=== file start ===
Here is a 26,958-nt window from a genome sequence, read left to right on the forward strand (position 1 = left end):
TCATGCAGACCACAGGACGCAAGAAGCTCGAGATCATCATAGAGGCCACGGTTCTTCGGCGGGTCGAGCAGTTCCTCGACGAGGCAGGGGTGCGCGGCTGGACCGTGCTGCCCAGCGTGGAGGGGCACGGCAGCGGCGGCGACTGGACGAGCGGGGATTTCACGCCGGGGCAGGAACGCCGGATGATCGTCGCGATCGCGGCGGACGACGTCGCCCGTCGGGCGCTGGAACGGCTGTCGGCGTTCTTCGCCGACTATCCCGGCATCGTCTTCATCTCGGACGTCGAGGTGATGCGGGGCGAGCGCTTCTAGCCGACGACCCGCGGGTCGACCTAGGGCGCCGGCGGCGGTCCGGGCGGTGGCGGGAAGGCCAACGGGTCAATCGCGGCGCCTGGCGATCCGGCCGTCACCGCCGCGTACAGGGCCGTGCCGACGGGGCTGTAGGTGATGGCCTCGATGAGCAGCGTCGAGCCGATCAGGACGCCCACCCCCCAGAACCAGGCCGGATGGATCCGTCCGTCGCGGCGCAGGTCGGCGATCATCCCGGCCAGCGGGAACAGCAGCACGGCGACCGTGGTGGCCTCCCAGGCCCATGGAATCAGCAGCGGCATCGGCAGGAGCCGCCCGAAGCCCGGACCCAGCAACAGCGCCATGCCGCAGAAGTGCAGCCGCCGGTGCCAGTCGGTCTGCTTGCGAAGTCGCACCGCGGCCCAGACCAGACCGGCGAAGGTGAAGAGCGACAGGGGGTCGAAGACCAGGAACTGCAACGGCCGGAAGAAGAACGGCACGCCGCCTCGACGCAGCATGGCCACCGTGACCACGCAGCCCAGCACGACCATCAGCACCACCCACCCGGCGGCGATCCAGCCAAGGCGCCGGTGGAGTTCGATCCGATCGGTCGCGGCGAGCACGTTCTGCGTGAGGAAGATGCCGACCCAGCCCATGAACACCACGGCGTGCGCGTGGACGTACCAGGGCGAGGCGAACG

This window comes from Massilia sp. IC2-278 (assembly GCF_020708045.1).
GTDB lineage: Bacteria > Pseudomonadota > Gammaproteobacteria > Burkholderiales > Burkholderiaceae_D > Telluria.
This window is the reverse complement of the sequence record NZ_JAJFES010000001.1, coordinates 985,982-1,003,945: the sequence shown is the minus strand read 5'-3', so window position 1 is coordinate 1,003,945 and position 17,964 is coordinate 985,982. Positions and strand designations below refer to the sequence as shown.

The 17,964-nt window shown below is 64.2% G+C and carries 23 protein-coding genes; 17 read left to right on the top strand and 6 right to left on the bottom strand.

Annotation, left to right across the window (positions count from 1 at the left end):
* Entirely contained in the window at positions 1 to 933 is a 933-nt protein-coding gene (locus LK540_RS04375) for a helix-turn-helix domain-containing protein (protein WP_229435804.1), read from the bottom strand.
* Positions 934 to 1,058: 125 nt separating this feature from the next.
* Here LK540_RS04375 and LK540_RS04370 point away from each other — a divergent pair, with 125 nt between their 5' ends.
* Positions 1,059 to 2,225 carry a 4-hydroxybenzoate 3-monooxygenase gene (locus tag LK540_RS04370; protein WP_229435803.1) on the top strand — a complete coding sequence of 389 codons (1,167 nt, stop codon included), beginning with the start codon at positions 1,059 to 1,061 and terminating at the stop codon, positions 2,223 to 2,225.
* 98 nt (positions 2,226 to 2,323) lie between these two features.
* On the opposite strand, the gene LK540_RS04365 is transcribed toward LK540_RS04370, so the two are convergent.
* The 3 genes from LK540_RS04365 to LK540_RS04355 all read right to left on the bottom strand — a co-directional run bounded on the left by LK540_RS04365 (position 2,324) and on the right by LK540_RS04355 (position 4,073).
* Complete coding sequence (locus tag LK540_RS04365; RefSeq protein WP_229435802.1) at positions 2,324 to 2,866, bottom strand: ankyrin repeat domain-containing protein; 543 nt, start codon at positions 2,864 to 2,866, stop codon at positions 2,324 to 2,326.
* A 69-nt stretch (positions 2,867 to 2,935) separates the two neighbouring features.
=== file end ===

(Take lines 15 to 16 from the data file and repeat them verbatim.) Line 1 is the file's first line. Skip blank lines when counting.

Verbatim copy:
* Complete coding sequence (locus tag LK540_RS04365; RefSeq protein WP_229435802.1) at positions 2,324 to 2,866, bottom strand: ankyrin repeat domain-containing protein; 543 nt, start codon at positions 2,864 to 2,866, stop codon at positions 2,324 to 2,326.
* A 69-nt stretch (positions 2,867 to 2,935) separates the two neighbouring features.